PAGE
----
Skin is the largest and one of most important organ of the human body. It covers all the body like a fine and firm cloth, protecting all body organs, muscle and bones inside it. Skin protect our internal organs from external harmful microorganisms, environmental changes like cold, warm or water, dust and mild injuries. Skin gives us a unique appearance from other humans which makes our identity. Hence skin is a symbol of health, beauty and identity.
How and why SCARS forms?
A Scar is the result of the protective healing response of our skin to an injury, trauma or bacterial invasion. Scars are good which are the result of our skin’s own self protection mechanism to protect our body’s internal organs against bacterial invasion or traumatic injuries, blood loss but their appearance is not as good as they are. Scars are awful and unsightly in appearance. And this awful or unsightly appearance is what we hate most about them.
A scar is made up of fibrous connective tissues deposited in the skin by the fibroblasts to hold the wound or infected site closed.
Size of scar and type of scar depends on the type of injury or trauma or extent of infection at the wounded site. If it is small it’s ok to conceal but when it’s not, you may expect if there’s a way to get rid of it. Is there any treatment that will make it go away or at least change how it looks.
The Truth is that the scar will never completely go away.
But there are some methods that can help to reduce its size and change in its appearance.
Types of Scars?
Depending upon the cause and type of injury there are several types of scars including:
- Acne scars. Acne is a skin condition that occurs when your hair follicles become plugged with oil and dead skin cells. It causes whiteheads, blackheads or pimples. Acne is most common among teenagers, though it can affects people of all ages. Treatment options depend on the types of acne scars you have. Figure 1 shows different types of scars.
- HYPERTROPHIC (Keloid scars): A hypertrophic scar is a cutaneous condition characterized by deposits of excessive amounts of collagen which gives rise to a raised scar like Keloids.These scars are formed as a result of an aggressive healing process of a wound. The fibroblasts continue to multiply even after the wound is filled in. They generally extend beyond the original margins of injury site. Over the period of time, a keloid scar grows in size and it may hamper movement of adjacent body parts. Treatment of keloid scars include surgery to remove the scar, steroid injections, or silicone sheets to flatten the scar, cryotherapy, pressure therapy or laser therapy. Smaller keloids can be treated using cryotherapy (freezing therapy using liquid nitrogen). You can also prevent keloid formation by using pressure treatment or gel pads with silicone when you are injured. Keloid scars are most common among people with dark skin.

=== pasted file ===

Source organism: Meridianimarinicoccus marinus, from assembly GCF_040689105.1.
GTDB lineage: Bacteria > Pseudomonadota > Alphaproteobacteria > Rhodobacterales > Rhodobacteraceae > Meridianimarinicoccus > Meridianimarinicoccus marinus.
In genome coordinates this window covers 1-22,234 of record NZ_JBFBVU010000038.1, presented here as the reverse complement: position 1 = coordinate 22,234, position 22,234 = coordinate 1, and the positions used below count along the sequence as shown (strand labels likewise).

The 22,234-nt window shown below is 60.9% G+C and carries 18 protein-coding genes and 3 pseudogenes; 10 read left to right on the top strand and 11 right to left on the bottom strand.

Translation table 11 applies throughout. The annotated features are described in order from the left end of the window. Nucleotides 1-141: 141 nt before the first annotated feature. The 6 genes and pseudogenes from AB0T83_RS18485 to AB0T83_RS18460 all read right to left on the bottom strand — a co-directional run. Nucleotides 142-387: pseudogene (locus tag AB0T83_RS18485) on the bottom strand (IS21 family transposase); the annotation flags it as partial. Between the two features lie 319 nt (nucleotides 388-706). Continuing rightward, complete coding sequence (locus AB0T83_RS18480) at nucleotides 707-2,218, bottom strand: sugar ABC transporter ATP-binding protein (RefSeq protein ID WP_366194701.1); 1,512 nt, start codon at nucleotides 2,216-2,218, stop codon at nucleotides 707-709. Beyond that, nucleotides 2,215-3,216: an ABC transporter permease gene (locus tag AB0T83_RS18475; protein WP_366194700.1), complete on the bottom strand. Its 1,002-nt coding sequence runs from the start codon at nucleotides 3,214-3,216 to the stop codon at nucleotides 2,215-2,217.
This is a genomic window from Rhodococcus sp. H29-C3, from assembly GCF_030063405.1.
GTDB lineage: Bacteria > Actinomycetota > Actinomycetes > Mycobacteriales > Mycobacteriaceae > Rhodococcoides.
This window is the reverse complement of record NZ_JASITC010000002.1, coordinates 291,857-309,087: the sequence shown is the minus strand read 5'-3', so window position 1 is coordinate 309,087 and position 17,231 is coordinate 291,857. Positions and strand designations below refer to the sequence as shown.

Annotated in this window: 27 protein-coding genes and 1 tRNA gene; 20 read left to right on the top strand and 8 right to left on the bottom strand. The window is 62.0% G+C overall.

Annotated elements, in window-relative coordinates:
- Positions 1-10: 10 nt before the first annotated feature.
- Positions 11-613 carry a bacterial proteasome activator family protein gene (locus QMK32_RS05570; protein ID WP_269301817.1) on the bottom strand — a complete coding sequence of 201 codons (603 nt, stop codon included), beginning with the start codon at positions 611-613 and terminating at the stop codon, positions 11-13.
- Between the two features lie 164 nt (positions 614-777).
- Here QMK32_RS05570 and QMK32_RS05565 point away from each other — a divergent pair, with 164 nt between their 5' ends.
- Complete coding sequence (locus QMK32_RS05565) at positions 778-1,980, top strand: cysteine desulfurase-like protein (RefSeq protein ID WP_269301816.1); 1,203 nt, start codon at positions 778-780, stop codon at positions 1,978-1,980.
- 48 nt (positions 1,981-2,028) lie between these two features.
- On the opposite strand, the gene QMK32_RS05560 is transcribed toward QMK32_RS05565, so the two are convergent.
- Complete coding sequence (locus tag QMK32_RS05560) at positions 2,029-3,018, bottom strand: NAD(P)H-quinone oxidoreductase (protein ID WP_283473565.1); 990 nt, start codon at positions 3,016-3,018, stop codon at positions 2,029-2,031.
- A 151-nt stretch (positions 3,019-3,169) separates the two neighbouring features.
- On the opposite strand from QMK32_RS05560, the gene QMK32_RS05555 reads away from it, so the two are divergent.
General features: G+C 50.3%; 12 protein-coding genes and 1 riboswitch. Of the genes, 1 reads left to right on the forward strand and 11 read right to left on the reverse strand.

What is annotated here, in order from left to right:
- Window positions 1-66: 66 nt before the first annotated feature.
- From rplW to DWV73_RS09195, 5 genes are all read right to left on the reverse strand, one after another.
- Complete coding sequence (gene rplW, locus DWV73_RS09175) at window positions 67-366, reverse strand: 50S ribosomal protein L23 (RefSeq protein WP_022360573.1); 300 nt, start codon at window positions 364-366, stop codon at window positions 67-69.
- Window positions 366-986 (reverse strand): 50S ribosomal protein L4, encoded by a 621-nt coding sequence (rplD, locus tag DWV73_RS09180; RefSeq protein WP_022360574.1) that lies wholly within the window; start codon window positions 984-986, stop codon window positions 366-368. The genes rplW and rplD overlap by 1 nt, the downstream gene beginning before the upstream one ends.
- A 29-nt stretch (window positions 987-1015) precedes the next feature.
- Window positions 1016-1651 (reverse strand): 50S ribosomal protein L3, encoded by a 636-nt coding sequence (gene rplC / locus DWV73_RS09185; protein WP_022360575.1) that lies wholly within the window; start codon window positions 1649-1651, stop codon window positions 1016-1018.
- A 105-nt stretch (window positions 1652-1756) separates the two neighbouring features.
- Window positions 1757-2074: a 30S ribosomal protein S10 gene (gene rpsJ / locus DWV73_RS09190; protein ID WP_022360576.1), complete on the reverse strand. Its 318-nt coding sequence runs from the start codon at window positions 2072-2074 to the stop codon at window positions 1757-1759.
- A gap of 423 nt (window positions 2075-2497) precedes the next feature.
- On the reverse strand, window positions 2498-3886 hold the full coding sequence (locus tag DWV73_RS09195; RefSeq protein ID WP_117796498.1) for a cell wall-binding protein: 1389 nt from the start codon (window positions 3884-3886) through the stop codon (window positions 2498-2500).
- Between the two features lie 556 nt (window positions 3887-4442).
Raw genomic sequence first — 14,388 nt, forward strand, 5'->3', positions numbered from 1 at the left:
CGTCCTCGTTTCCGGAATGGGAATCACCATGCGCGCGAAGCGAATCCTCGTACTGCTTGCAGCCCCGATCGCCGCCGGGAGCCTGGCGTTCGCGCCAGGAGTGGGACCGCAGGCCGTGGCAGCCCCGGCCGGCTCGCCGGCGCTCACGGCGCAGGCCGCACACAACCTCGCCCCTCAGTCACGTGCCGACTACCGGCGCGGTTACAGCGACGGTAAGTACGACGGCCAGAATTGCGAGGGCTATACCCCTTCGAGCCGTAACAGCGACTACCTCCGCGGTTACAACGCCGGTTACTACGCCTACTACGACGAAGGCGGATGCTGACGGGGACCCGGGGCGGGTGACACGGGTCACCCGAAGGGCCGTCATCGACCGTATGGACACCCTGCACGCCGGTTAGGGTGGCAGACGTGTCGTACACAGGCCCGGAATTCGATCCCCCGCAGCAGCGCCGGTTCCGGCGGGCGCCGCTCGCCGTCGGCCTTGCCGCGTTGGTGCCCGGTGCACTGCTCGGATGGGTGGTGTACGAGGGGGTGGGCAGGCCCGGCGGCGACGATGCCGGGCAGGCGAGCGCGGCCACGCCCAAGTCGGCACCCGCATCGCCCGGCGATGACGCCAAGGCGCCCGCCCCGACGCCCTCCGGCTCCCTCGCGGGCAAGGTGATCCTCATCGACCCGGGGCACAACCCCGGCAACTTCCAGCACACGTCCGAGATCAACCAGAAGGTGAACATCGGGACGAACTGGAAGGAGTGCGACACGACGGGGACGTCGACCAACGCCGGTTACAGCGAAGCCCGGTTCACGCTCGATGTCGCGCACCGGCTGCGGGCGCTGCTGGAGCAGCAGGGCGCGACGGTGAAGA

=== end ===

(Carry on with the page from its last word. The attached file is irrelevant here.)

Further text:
- Contracture scars. If your skin has been burnd, you may have a contracture scar. These scars tighten skin, which can impair your ability to move that part of body. Contracture scars may also go deeper, affecting muscles and nerves.
How to get rid of Scars?
Depending upon the cause and nature of the scars treatment follows. Scar treatments may include:
- Over-the-counter or prescription creams, ointments, or gels. A number of scars removal creams are available in the market. But they are not such promising as the creams or lotions prescribed by dermatologist. That’s because the over the counter drugs uses a very low percentage of the chemical used by doctors for the same scars in higher and controlled concentration. Hence creams and lotions prescribed by dermatologist are more effective as they have higher concentration of these working agents in the cream. These products can be used to treat scars that are caused by cuts or other injuries or wounds. Your doctor can also recommend or use pressure treatment or silicone gel sheeting to help treat scars or as preventive care.
- Microneedling: Microneedling is also an option which is non surgical,non invasive treatment modality for small scars. It rejuvenates your skin and increases collagen production below scar tissue.
- Surgical removal or treatment available. Surgical treatment include skin grafts, excision, dermabrasion, or laser surgery. In a skin graft, the surgeon uses skin from another area of your body. This is often used with people who’ve had burns. If you’ve got scarring that impairs function, surgery can help you in restoring the functional problems. If you’ve recently had surgery that has caused scars, it is good to wait for at least one year before making a decision about scar treatment. Many scars fade away and become less noticeable over time itself.
- Injections. You may get steroid injections to treat scars that’s stick out, such as keloids or hypertrophic scars. Ask your surgeon whether it’s useful to you or not.
Other types of injections, such as collagen or other “fillers,” may be useful for some types of pitted scarring, although these are not usually permanent solutions. Over the time they dissolve and get digested by the body.
Does Insurance Coverage Apply to Scar Treatments?
If your scar physically impairs you in any way, you may be able to get coverage from your health insurer. But if they are not associated with any physical impairment, scar treatment is considered as purely cosmetic treatment and it’s not covered under any insurance policy.